Glee, “Furt”: I popped the question in my building’s common-use hot tub. Boo-yah!

Were you tuning in with bated breath like me? Wondering if last week’s great Glee episode was an anomaly or the beginning of an upward swing? Does two not-bad episodes make for a hot streak? I don’t know, but I can say that this episode was a comedic and emotional success. Was it any more responsible in its message than the past few weeks? Not really, but I’ll save the boring proselytizing for the end.

Let’s talk about the fun stuff. The news anchor marrying his co-anchor and telling Sue, “You can’t tame the tiger – you’ve read my tattoos.” Good. Sue’s online dating profile, which lists, among her interests, “poking the elderly with pins.” Great. Finn questioning Kurt’s decision to release live doves at their parents’ wedding, and Kurt’s response – “That’s why we feed them glitter!” Excellent.

We had three main storylines going on here. First, Kurt’s dad and Finn’s mom are getting married, which means Finn is going to have to come to terms with Kurt’s homosexuality and having him as a brother. The second storyline – Kurt’s ongoing bullying at the hands of Karofsky,  feeds into this because the Glee gals decide to have their football team boyfriends go on the offensive in Kurt’s honor. Finn declines, citing his precarious position on the football team, and rival Sam gets all the glory.

Fun stuff first – that wedding was covered in gooey, dripping cheese, but dammit if I didn’t shed a tear… or two. It was fun and ridiculous and just right for the core of the Glee audience. And Schu’s performance of “Sway with Me” got me thinking…. Wouldn’t it be great if his performances were a treat? A rarity that only happened when the situation really called for it – like here? I’d like that so much better than feeling awkward every week as he steals the spotlight from the kids to serve his own selfish purposes.

Storyline three is Sue marrying… herself… in a weird, convoluted plot twist that really didn’t do it for me. Remember when Carrie did it in Sex and the City? Don’t scoff, guys, if you watch Glee, I’ll bet you’ve also watched at least a few episodes of SatC.  Anyway, it worked there. It didn’t here. And more than that, it didn’t seem all that necessary as a device to get her absentee Nazi-hunter mom (Carol Burnett) into town, so I’m still not sure what the point of the storyline was. Was it to resolve her mother issues? Or was it a self-affirming all-you-need-is-to-love-yourself self-wedding? I couldn’t tell you.

I’d be tarred and feathered if I so much as breathed a word against the legend Carol Burnett (especially by those guys who watch Glee and Sex and the City, ifyouknowwhatimean), so I’ll just tell you my favorite lines. “…the other mothers used to tell me that you’d never find anybody, but I said, no, no, no, no… she’s a perfectly okay child. She’ll grow into her looks. And you know what? I believe you still might.” “I was going to send you to Israel for your honeymoon – they love me there.”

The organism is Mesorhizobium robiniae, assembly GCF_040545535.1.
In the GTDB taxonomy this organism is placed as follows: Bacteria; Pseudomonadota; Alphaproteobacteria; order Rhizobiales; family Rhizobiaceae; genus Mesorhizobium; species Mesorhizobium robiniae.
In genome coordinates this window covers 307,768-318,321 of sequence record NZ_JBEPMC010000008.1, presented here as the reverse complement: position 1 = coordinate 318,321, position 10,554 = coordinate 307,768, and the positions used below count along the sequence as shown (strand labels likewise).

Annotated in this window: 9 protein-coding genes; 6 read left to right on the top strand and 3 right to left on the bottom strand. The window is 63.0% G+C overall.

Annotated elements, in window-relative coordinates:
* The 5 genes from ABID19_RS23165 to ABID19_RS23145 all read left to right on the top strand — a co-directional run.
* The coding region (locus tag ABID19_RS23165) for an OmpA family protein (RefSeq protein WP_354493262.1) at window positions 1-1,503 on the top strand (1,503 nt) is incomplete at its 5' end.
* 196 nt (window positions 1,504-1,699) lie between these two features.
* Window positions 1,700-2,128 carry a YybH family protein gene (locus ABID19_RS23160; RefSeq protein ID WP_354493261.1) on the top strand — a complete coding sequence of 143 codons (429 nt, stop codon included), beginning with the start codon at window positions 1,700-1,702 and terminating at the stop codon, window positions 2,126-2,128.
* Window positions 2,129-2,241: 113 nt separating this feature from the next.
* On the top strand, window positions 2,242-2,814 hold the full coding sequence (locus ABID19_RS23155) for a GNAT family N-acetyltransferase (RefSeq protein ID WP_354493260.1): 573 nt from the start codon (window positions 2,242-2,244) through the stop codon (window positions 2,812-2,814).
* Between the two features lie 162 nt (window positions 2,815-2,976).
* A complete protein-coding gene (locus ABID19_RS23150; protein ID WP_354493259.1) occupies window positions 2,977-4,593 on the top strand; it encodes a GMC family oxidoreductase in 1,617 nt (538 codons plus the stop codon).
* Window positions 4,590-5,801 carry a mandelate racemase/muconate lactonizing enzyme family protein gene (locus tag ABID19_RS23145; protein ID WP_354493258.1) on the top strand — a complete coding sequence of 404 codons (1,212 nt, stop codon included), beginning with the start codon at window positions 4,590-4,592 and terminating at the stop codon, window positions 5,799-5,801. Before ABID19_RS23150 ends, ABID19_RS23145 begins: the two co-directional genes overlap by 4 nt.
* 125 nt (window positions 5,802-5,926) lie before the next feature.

Now on to the boring proselytizing. There’s too much wrong with the bullying storyline for it to be taken as seriously as it should be, and it honestly just reeks of Ryan Murphy (or one of the other writers) playing out some childhood trauma on screen.  I don’t understand how Karofsky gets away with bullying because no one saw it, but so do the Glee kids, who beat him up with an entire locker room watching. I don’t understand how Kurt’s dad gets away with threatening and assaulting a student. I don’t understand how he (and everyone else) seems to blame Finn for not sticking up for Kurt. I agree – Finn should’ve said something to Karofsky, but it’s not like he’s known about this for ages. He’s not the one responsible, and while it would’ve been the right thing to do for him to confront Karofsky, it wasn’t WRONG of him to have not done anything yet – especially given their relationship on the field.

I don’t understand how Sue gets away with what is – yes, you’re right, Kurt – bullying by calling him “lady” or any other nickname (whether he chooses it from a list of derogatory terms or not). I definitely don’t get why Kurt’s parents put up with it. I was thrilled that he finally reported the bullying and eventually the death threat because it did show, at least in the short term, that action would be taken. And finally, we get a real reason why Kurt should be apprehensive – when the school board reversed Karofsky’s expulsion, Kurt has a legitimate claim to say that the school is soft on bullying and to want to transfer to Dalton.

Which he does. All I can say is – CALLED IT! For now, Kurt is a Warbler, and I’m betting that while he might find his new digs and his new crew nice for awhile, he’s going to miss his Glee gang more than ever and find a reason to come back soon.

I hope this is the culmination of the Kurt-is-misunderstood-and-disadvantaged-because-of-his-sexuality, because Finn’s “You’re Amazing” performance at the wedding was just a little over the top for my tastes, and I’m tired of seeing Kurt portrayed as a victim. As long as we back away from this storyline and tone it down for a few episodes, I think we’ll be golden.

If I don’t try to make sense of the bullying storyline and just allow myself to get stupid on the pretty people and fun songs, this wasn’t a bad episode, but I’m not calling it a hot streak yet.  Next week’s sectionals competition should be interesting, though, so I’ll be staying tuned.

P.S. Something to think about – there was a subtle look during the wedding preparation conversation with Finn that built on her exclusion from the Glee-girls-with-football-boyfriends-meeting. Is Santana looking for love?

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